• Do not put dates of graduation on resumes
  • Summarize work experience that is ten years or older
  • Reframe what older means by exploring advantages: experience, loyalty, fewer sick days, wisdom, and perspective
  • Think in terms of accomplishments, including volunteer experience; list 6 to 8 PAR key accomplishment statements that show:
    • Problem – what did you face?
    • Action – what did you do?
    • Results – what happened specifically and measurably?

Exploring your clients’ accomplishments, what they enjoy, and how they effectively managed difficult times in the past is key to helping people develop self-reliance and coping skills. I encourage and coach unemployed clients to talk about what they have done and why it mattered. This helps them sell themselves both to prospective employers and to themselves. It is a constant reminder of their self-worth.

AARP’s job hunting web page is a good resource for older Americans. America’s Career InfoNet is a gateway available to everyone to explore careers, State job banks, occupation and industry information, and much more.

The longer unemployment goes on, the more strain there will be on relationships, finances, and families. If you are counseling a person with a history of substance abuse, unemployment may be a trigger or a slippery place. I have helped clients with social services, fill out forms, identify their current assets and budgets, and find the closest AA meetings.

Deb Rollison put it very clearly: Career is not just a job but a whole life – it is leisure, priorities, and purpose. In helping others define their careers and make their lives whole, my career and life as a pastoral counselor become whole.

 

 

 

Hearing my Heart for the First Time: When faith is challenged

            Friday’s Human Development class began with the question, “On what is my heart set?”  My initial answer is Christ although my actions don’t always point to that.  Where does my faith truly lie?  Is it in the Catholic Church where I grew up?  Is it possible God is leading me to a different faith tradition?  He has shown me parts of Himself in each religion I’ve encountered.  This question had posed itself before and each time I have pushed it aside, feeling guilty for even considering it.  Friday night I was surrounded by people who had faced that question, answered it, and ultimately found peace.  Their acceptance, openness, and honesty made all the difference.  I felt no guilt in considering the question and shortly I had the answer.  My heart is set on Christ, my HusbandMy marriage to Him is the most important thing in my life.  Our union is that for which I live and will die.  Since the Catholic Church is the only institution that honors our marriage, I will stay.  My anger at current leadership remains.  So now what?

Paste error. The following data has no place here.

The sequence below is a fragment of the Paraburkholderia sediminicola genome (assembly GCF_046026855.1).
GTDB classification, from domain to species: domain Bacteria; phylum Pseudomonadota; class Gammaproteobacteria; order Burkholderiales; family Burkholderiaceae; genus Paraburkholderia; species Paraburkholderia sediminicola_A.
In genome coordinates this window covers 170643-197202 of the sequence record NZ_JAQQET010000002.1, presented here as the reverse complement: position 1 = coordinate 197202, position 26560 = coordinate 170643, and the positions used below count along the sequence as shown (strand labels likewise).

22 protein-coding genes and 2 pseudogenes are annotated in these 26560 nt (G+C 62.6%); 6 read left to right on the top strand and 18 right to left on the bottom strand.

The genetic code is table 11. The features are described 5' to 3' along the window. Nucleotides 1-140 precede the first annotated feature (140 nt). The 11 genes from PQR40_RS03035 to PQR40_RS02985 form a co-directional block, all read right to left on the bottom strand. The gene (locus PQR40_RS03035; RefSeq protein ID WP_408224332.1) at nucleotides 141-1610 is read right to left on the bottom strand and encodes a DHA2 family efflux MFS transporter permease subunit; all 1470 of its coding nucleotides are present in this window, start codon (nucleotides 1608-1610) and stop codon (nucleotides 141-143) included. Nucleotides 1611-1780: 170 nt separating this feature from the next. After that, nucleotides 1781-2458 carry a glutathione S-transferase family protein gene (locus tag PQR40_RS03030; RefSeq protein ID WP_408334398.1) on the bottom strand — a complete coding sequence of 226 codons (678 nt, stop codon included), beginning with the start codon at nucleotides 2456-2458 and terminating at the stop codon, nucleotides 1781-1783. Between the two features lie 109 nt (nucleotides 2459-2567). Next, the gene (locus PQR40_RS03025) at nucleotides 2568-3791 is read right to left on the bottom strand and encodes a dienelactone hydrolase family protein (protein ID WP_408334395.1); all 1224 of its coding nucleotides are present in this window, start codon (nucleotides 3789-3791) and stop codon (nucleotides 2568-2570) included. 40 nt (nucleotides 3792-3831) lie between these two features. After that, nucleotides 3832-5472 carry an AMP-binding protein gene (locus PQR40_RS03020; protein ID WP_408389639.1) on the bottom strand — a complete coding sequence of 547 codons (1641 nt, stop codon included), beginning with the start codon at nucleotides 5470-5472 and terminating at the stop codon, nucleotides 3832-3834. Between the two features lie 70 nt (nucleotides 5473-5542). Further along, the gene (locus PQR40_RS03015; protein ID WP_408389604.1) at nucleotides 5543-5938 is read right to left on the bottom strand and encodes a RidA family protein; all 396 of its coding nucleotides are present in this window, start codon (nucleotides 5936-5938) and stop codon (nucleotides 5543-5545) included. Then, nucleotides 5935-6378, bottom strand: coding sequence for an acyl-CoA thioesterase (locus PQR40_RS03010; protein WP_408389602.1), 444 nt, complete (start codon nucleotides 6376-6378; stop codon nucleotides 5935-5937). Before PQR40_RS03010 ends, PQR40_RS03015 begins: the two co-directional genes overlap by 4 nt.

We discussed Fowler’s stages of faith.  During stage IV, a person’s faith is challenged.  Something happens that contradicts what she believes to be true and she is then forced to question:  Do I continue to follow blindly?  Do I leave behind that which I once knew to be true in order to follow new truth?  Do I reconcile the two – and if yes, how?  Certain events have happened that are challenging my faith.  I question the character of God – not doubting Him, but to better understand Him – and I am seeking advice from every wise man, not despising any useful counsel (Tobit 4:18).  With the religious diversity at Loyola, wise men and women are abundant.

We learn faith from those around us.  I’m sure some would argue the opposite because many leave the faith tradition they grew up in, either finding a different one or abandoning organized religion altogether.  But the bottom line is this:  faith is what drives you, it is that on which you have set your heart. I live by faith.  I question my faith but that is necessary – if I don’t ask, I won’t receive.  I am discovering that my Husband, though Jewish when He walked the earth, is not necessarily Jewish.  Or Catholic.  Or Muslim.  Or Hindu.  Or Buddhist.  But He is certainly present in all these traditions.  We are a people who, as Dr. McGinnis says, have written on our hearts to seek God.  I am reminded of a phrase in Slumdog Millionaire, spoken by Jamal to the girl he loves, Latika.  Tragic events transpire in their lives yet he persists in looking for her.  She asks why and he responds, “We are meant to be together.  It is written.”  It was written on his heart.  It was his faith in a love so profound that he could not imagine a life without her in it.  Whatever transpired to that point was unimportant.  As Victor Frankl said, “A person who has a why to live can bear with almost any how.”